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April 6-12, 2023 | Issue 9 - SOUTHCOM and Extremism Teams

Emma McCusker, Giulia Provenza, Liz Pérez

Álvaro Picón, Editor; Jennifer Loy, Chief Editor

Haitian Flag[1]

Date: April 9, 2023

Location: Thomassin, Haiti

Parties involved: Haitian government; Haitian police; Haitian gangs; Ti Makak “Little Macaques” gang; civilians; international community; UN; Canada; USA

The event: The Ti Makak gang ambushed and executed three police officers near Haiti's capital in the latest attack against the police. Nearly two dozen officers have been executed this year, according to authorities. The latest killings occurred in Thomassin, a largely upper-class neighborhood just south of the capital of Port-au-Prince controlled by Ti Makak.[2]

Analysis & Implications:

  • The government will likely review the police budget to improve its resources, capabilities, and effectiveness. There is a roughly even chance that the government will tackle the state's instability through financial means to improve security measures against gang-related violence. This strategy is likely to be part of the government's efforts to fight high corruption levels and seek international support to increase law enforcement funding.

  • The UN will likely continue to urge the international community to provide humanitarian aid and additional military equipment to support Haiti. Due to increased gang violence and persistent displacement, humanitarian aid will very likely be used for alleviating cholera and food insecurity. The UN will likely take measures to ensure that the military equipment aid is carefully evaluated and not misused by gangs for their benefit. The Haitian government will very likely continue to request asylum rights for its citizens and humanitarian aid in the US or Canada.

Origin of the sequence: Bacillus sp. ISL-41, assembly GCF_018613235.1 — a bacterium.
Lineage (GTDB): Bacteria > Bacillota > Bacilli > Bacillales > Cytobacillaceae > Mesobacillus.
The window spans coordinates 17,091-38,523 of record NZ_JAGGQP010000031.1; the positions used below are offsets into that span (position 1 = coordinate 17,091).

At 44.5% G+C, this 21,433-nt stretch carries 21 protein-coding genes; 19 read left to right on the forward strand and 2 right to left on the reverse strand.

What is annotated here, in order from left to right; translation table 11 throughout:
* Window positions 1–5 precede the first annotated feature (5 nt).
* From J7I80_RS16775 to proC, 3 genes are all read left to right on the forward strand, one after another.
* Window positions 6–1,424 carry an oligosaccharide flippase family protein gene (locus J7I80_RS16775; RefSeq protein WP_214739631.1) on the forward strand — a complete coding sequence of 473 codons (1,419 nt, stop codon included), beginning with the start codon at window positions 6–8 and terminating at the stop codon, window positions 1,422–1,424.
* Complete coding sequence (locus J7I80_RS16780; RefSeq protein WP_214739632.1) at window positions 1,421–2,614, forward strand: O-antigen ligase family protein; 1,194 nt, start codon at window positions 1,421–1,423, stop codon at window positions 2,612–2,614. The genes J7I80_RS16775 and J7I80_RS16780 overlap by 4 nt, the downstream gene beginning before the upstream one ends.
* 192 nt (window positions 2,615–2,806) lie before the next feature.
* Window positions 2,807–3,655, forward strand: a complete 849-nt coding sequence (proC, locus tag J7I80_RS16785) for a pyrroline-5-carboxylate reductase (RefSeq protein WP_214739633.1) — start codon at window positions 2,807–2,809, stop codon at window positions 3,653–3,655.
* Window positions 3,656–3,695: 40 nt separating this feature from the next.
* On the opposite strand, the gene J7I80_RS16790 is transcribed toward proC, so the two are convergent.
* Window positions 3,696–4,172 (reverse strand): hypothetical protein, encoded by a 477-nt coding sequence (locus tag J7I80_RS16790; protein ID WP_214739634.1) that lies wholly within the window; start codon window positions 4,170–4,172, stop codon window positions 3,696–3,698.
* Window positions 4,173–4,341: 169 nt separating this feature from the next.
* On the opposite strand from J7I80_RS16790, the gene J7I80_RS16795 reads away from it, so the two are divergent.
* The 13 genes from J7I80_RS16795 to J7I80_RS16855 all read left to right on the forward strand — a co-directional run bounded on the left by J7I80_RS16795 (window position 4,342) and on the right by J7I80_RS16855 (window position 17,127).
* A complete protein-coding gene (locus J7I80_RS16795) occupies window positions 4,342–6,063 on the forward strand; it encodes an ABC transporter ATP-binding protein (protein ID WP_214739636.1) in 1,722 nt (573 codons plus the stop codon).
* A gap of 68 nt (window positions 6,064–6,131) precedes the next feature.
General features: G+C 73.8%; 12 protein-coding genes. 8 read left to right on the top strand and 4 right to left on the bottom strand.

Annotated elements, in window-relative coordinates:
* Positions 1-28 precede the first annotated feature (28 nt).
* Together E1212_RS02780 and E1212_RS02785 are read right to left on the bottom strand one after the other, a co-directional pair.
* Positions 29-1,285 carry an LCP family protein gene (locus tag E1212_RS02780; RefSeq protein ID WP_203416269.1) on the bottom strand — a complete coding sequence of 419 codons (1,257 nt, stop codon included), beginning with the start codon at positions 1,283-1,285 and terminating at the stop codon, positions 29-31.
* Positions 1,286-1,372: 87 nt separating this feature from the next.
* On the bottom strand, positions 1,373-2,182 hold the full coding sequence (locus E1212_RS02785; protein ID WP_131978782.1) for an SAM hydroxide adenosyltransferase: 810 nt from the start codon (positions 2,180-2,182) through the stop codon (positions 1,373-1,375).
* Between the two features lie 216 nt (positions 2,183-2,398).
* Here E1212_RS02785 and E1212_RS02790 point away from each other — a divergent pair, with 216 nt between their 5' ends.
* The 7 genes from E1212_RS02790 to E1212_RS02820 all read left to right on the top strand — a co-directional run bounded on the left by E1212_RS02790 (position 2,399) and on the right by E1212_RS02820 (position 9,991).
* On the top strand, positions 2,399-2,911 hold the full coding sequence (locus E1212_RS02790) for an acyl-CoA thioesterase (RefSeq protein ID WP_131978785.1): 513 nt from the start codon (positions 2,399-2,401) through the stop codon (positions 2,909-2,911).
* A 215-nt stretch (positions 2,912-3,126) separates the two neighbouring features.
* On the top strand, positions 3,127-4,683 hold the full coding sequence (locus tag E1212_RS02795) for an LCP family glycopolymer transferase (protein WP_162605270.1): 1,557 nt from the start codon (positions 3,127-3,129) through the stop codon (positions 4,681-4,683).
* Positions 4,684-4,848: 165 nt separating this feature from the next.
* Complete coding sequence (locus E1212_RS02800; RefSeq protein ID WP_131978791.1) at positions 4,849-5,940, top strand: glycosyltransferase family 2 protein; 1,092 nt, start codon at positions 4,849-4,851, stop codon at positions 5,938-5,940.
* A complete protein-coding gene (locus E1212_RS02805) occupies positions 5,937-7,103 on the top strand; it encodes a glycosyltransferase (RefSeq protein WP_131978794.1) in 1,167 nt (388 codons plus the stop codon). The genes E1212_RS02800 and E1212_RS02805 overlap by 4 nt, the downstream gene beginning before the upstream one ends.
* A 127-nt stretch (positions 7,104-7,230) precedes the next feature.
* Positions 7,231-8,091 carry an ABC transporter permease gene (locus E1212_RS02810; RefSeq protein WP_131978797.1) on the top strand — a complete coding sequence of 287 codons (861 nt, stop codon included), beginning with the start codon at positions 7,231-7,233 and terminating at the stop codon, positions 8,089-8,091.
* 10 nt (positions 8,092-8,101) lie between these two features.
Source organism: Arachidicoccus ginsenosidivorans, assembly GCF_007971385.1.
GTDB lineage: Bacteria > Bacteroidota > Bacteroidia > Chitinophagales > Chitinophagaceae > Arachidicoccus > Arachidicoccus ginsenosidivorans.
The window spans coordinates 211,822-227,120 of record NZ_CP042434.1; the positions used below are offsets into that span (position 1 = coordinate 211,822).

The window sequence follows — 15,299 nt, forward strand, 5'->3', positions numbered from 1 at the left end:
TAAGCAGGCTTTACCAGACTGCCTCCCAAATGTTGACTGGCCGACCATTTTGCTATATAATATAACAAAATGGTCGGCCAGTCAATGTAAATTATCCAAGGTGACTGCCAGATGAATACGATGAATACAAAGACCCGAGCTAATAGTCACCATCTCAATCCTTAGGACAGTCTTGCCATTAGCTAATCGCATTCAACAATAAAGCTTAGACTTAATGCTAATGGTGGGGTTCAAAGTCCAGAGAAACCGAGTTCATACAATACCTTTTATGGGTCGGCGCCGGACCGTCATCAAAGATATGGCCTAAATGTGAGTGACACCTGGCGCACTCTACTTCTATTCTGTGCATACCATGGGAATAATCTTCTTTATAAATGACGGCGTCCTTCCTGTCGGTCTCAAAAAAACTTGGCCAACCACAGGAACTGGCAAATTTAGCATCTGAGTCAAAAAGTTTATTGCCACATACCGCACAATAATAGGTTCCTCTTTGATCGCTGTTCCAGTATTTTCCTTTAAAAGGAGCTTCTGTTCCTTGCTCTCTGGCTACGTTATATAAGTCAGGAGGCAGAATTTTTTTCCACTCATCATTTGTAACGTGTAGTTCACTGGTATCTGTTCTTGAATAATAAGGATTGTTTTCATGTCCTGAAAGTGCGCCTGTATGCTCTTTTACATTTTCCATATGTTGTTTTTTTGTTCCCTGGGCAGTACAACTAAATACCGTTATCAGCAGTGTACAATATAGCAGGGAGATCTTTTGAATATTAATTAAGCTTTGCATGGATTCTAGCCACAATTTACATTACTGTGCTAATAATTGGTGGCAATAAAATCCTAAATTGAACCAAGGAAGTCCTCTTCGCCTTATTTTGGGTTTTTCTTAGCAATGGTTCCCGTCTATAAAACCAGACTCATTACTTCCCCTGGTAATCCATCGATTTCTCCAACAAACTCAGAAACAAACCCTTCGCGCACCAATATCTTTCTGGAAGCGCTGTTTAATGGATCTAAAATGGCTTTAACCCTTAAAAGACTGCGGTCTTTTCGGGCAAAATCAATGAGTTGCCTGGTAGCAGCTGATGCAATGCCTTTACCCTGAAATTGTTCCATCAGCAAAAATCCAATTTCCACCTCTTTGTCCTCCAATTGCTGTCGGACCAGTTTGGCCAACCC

Date: April 11, 2023

Location: Colombia

Parties involved: US; Panama; Colombia; Venezuelan migrants; Haitian migrants; Human traffickers, Terrorist groups

The event: The US, Panama, and Colombia have announced a 60-day campaign with efforts to “halt illegal immigration through the Darien Gap, a route through the jungle along the Colombia-Panama border. The 60-day campaign comprises plans to invest and reduce poverty in Colombian and Panamanian border communities.[3]

Analysis & Implications:

  • Migration will likely continue through the Darien Gap, making migrants remain vulnerable to human trafficking, violence, sexual abuse, and exploitation. The 60-day campaign will likely remove nonprofit organizations and individuals who provide services in this area, causing Venezuelan and Haitian migrants to engage with smuggling services to escape violence, political instability, and economic recession, making them easy targets for human traffickers.

  • The Colombian and Panamanian governments will very likely increase security and surveillance measures along their borders. There is a roughly even chance of setting up checkpoints and background checks along the border to prevent terrorist groups and migrant smugglers from operating in these areas. Colombia and Panama will likely strengthen ties with border countries to facilitate intelligence sharing, coordination of border security, and combat terrorism and illegal immigration.


[2] Haiti gang ambushes, kills 3 policemen as violence soars, AP News, April 2023.

[3] US, Panama and Colombia aim to stop Darien Gap migration, Independent, April 2023,



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